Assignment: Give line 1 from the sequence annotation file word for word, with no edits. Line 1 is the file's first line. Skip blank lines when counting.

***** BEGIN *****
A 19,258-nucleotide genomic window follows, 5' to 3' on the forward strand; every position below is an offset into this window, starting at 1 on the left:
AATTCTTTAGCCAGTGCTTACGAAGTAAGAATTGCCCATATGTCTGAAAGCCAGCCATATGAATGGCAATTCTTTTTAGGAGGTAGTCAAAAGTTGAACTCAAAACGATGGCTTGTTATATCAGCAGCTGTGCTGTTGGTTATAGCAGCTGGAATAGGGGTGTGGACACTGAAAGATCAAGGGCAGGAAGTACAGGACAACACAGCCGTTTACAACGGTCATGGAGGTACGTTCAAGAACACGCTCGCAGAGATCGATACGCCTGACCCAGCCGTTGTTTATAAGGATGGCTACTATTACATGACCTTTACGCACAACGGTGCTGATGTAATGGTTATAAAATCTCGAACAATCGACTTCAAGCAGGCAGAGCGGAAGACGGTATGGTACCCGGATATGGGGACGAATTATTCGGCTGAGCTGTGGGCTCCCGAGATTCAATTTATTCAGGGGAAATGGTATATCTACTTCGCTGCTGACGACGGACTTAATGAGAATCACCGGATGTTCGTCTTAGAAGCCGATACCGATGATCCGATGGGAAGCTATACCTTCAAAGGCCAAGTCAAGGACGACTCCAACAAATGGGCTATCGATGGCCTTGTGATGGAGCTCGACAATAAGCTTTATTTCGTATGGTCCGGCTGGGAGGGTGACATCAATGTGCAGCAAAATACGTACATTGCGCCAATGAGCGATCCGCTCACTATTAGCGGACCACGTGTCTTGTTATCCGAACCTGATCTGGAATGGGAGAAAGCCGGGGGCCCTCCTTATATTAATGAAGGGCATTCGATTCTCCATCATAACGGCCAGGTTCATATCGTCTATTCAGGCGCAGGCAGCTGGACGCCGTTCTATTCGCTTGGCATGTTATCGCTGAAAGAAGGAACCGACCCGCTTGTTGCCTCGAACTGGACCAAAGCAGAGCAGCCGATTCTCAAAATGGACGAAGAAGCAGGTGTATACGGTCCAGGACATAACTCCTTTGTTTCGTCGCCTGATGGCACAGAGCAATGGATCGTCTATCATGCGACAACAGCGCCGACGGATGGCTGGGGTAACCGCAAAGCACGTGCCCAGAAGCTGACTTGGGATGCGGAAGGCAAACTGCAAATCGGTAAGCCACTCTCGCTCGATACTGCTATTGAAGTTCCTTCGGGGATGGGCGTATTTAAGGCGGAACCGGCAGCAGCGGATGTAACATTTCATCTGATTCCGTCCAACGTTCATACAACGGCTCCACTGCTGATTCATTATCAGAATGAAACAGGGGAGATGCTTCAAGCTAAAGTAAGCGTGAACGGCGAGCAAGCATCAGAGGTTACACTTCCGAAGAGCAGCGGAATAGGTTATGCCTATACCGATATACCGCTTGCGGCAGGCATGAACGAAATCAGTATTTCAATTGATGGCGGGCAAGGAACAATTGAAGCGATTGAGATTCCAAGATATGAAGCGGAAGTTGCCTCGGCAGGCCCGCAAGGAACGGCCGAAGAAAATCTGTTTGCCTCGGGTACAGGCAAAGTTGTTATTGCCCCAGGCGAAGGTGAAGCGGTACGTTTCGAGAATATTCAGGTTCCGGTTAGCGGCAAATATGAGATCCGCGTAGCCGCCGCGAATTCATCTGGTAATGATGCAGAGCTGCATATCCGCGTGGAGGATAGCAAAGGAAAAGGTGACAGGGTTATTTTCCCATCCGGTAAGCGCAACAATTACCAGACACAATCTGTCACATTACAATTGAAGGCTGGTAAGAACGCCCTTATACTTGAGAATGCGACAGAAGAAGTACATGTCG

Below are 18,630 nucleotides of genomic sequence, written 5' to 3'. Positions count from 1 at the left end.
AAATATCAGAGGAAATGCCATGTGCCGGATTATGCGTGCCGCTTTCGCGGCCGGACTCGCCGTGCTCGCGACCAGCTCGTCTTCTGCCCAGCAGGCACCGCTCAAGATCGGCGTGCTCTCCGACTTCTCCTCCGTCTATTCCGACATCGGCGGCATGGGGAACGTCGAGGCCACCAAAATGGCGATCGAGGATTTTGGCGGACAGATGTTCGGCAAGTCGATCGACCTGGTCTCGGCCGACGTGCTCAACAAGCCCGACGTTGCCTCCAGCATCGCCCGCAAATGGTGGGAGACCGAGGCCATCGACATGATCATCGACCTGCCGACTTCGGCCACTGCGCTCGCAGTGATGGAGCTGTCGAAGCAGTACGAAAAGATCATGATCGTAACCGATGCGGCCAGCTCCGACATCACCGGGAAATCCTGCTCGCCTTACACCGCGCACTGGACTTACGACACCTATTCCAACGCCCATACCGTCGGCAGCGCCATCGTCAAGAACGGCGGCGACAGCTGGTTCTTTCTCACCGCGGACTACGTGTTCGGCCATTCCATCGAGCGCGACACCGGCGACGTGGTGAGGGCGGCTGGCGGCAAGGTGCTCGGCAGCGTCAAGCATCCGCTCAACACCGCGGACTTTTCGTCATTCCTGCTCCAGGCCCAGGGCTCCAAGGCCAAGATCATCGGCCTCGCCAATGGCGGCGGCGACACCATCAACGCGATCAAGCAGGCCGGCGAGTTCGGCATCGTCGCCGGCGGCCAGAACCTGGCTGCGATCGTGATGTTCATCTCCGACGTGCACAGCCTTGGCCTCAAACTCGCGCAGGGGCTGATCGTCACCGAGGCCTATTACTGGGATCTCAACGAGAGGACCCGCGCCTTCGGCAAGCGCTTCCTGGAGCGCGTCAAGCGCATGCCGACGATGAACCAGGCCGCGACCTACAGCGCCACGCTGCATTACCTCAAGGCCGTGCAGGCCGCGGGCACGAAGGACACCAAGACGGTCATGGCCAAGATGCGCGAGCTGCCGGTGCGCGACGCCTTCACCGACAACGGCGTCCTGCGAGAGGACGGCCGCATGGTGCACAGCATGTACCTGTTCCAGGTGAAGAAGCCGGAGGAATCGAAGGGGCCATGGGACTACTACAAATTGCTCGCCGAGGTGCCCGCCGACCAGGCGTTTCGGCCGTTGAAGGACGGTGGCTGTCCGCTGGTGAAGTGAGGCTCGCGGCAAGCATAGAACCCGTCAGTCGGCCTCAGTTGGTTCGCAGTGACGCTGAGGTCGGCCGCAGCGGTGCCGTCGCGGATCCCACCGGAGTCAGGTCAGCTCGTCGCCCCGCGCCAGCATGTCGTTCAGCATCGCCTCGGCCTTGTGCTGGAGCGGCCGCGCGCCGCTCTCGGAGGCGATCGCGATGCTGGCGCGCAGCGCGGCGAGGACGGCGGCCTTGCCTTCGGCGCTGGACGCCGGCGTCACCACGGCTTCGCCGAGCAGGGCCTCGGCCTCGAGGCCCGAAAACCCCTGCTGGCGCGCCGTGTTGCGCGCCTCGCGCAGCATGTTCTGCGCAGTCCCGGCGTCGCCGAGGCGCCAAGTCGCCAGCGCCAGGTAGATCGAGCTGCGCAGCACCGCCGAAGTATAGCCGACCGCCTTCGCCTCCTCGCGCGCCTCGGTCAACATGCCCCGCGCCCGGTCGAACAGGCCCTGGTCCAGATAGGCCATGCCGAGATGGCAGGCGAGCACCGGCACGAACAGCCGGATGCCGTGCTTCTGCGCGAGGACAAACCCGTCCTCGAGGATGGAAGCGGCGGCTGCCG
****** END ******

A 19,258-nucleotide genomic window follows, 5' to 3' on the forward strand; every position below is an offset into this window, starting at 1 on the left: